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Inventing Management 2.0

Posted by Gary Hamel with Polly Labarre on February 17, 2011

Have you ever met a 10-year-old who dreams of growing up to be a manager? Neither have I. Chances are, though, if you’re reading this post you are one—a manager, not a 10-year-old. Somewhere along the highway of life you missed a turnoff—you sailed right by the exit for “smoke jumper,” never saw the sign for “ocean explorer,” and somehow forgot to put “fighter pilot” into your career GPS. So now you’re a manager.

To mask the regret of the road not taken, you tell yourself you’re a leader. Yet all too often, you find your inner Joan of Arc assailed by the guardians of the status quo, your inner Patton ensnarled in bureaucratic barbed wire and your inner Shackleton trapped in an ice jam of cynicism and indifference.

Like millions of other would-be leaders around the world, you are being held hostage by Management 1.0—a dense matrix of bureaucratic practices that were invented to minimize variances from plan by maximizing adherence to policy. Despite a lot of high-minded rhetoric to the contrary (often found on laminated cards that begin with “Our Values”), the management model found in your organization most likely over-weights the views of senior executives, undervalues unconventional thinking, discourages full transparency, deters initiative, frustrates experimentation and encourages an entirely unwarranted reverence for precedence. In so doing, Management 1.0 squanders the leadership talents of just about everyone apart from the CEO.

Every year, thousands of managers get sent off to “leadership development” programs of one sort or another. Typically, these sheep-dipping exercises are designed to help budding executives get better at managing their teams or business units. While words like “collaboration,” “engagement” and “entrepreneurship” always get plenty of play, there is seldom any concerted attempt to challenge the the fundamental conventions of Management 1.0—the notion that authority trickles down, that tasks are assigned, that strategy gets created at the top, that control must be imposed and so on.

In other words, leadership development almost always happens within the context of Management 1.0, and thus fails to equip prospective leaders for the most important leadership task of all—to change that context.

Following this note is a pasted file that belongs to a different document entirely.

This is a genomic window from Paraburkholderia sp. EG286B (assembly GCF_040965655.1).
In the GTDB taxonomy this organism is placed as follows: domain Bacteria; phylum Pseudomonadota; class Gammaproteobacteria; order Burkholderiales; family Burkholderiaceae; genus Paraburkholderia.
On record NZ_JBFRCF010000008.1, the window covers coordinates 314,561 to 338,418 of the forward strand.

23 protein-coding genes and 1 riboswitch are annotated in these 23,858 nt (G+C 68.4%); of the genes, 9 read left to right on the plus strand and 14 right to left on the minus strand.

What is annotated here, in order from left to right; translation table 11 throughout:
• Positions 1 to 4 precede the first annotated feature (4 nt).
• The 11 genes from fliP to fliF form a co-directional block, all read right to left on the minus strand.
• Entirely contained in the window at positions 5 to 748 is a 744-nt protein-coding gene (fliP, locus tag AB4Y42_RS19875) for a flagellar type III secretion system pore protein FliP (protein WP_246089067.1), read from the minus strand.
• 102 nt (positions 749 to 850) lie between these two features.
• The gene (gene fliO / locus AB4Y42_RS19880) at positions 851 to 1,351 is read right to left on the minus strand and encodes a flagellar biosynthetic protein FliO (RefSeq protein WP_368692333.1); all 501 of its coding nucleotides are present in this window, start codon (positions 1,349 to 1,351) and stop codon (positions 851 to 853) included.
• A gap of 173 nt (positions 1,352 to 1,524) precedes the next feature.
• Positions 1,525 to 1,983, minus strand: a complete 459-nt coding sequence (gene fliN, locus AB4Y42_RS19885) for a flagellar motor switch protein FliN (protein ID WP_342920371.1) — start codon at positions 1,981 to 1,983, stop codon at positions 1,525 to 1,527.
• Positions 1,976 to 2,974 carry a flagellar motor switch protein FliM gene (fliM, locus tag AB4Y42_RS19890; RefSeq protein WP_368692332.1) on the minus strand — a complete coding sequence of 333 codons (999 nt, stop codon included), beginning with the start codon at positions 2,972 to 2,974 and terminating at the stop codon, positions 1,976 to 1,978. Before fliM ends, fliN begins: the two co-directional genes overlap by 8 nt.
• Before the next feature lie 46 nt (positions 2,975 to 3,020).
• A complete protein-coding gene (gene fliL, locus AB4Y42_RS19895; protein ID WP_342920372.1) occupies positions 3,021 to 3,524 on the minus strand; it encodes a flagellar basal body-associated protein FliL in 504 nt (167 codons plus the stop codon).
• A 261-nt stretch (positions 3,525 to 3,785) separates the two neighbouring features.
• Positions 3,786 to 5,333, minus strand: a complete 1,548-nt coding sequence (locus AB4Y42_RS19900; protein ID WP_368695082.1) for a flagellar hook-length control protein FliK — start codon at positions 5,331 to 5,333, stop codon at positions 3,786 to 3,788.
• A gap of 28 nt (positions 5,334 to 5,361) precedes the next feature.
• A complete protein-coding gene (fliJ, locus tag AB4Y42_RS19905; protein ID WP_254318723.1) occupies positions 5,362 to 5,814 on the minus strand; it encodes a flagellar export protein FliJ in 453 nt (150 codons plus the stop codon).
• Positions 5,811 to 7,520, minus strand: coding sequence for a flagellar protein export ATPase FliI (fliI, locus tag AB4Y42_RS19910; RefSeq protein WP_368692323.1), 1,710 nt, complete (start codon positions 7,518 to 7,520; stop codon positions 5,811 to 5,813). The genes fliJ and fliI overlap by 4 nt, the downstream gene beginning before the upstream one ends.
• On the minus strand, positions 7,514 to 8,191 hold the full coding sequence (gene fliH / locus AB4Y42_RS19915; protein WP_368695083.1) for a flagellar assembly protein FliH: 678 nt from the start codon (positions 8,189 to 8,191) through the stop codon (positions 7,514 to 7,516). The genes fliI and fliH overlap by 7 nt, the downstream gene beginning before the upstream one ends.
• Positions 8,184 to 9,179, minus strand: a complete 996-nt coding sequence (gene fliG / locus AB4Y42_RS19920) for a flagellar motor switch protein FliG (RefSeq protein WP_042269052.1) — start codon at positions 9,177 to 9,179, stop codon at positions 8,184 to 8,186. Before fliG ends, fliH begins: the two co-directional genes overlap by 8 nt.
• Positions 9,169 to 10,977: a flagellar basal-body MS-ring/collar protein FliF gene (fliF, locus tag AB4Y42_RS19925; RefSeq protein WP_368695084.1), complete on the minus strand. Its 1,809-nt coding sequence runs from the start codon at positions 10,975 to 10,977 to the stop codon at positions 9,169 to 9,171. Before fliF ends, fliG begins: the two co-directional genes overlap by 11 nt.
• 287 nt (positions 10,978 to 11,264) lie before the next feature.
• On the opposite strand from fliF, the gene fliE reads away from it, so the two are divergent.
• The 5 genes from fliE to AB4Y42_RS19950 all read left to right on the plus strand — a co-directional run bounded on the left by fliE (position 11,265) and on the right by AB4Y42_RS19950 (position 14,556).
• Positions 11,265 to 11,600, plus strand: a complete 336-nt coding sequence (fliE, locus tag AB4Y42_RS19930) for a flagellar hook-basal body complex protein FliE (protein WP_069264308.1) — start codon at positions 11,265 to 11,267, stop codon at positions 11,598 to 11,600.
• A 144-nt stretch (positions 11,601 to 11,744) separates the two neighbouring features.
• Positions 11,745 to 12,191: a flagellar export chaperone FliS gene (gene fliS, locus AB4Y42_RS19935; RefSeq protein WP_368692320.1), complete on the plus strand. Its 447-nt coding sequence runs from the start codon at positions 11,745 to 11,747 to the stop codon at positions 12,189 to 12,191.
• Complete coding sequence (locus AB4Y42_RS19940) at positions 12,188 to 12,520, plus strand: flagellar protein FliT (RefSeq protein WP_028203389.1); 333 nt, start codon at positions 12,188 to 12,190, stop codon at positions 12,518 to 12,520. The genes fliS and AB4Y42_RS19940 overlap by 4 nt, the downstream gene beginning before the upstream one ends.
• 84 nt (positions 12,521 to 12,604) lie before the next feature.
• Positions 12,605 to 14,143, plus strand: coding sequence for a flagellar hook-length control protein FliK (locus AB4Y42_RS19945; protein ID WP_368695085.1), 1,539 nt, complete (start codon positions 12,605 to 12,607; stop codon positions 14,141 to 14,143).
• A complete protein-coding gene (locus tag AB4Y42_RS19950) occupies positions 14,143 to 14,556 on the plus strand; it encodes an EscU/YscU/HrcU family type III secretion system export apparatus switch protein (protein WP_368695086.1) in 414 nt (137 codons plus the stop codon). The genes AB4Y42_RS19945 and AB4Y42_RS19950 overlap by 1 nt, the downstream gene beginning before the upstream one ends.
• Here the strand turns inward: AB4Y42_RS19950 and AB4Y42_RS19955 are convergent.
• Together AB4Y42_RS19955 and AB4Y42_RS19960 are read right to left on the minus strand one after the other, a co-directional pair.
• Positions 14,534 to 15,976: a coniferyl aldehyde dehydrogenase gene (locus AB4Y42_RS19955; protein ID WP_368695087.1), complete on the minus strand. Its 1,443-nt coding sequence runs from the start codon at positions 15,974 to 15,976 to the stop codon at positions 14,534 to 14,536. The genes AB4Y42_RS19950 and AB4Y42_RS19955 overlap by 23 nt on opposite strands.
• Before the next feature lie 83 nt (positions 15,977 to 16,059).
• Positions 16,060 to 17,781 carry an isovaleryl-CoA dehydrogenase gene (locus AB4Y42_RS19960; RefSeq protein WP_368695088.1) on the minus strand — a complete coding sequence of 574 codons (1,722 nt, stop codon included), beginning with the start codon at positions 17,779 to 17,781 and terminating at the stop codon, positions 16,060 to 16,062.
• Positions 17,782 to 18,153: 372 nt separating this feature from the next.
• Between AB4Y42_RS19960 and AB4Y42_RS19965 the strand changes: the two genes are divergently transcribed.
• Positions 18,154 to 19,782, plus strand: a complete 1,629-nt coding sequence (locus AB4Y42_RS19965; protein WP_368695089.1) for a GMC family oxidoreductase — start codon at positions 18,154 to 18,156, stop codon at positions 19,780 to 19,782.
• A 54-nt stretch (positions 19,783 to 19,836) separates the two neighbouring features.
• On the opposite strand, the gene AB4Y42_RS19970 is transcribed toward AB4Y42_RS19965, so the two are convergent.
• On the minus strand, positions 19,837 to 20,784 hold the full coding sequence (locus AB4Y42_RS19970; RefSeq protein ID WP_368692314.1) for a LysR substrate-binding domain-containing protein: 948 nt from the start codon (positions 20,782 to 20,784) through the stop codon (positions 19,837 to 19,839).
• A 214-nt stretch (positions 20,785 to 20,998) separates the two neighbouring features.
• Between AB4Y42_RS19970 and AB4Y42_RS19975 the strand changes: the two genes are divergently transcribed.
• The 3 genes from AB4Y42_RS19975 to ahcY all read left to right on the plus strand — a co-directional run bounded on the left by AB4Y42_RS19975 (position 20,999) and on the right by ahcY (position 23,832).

To use a military analogy, we train leaders to “take the hill,” but we don’t involve them in rethinking war-fighting doctrine. This would be of no consequence if that doctrine were well-suited to the realities on the battlefield; but it’s not.  And there’s the problem: Management 1.0 is no longer fit for purpose—not in a world where the winds of creative destruction are howling at gale force, where knowledge is fast becoming a commodity, where customers are omnipotent and where right-brain thinking drives value creation.

To create organizations that are fit for the future, we need to dramatically retool the management systems and processes that govern . . .

How strategies get created 

How opportunities get identified 

How decisions get made 

How resources get allocated 

How activities get coordinated

How power gets exercised 

How teams get built 

How tasks and talent get matched up 

How performance gets measured 

How rewards get shared

Management 1.0 was built to encourage reliability, predictability, discipline, alignment and control. These will always be important organizational virtues, but in most industries, getting better at these things won’t yield much of an upside.  That’s why our management systems need to be re-engineered around the goals of adaptability, innovation, engagement and accountability—which brings us back to the issue of leadership.

The apex of leadership is to proactively change the “system” in ways that help an organization tackle new and unprecedented challenges. But all too often, we assume that only leaders at the apex can lead this sort of architectural remodeling. This is, perhaps, the most debilitating assumption of Management 1.0.

But even that is starting to change: Around the world, “ordinary” managers of all sorts are starting to resist their captors. Most of these renegades aren’t HR directors, CFOs or even EVPs. Yet they are experimenting boldly with new ways of motivating, organizing, compensating and goal setting. They are reaching out to peers, taking risks, and running small-scale pilots.  They are acting first and asking permission later. Even more remarkable is the scope of their aspirations. They are not just hoping to become better leaders; they are hoping to build better organizations.  They are the harbingers of Management 2.0.

In next week’s blog you’ll meet some of these renegades and get a peek at a new online initiative that’s been designed to hasten the development of Management 2.0.

For now, dear reader, a question:  What holds you back from becoming a management rebel in your company?  What limits your ability to initiate change in your organization’s management model?

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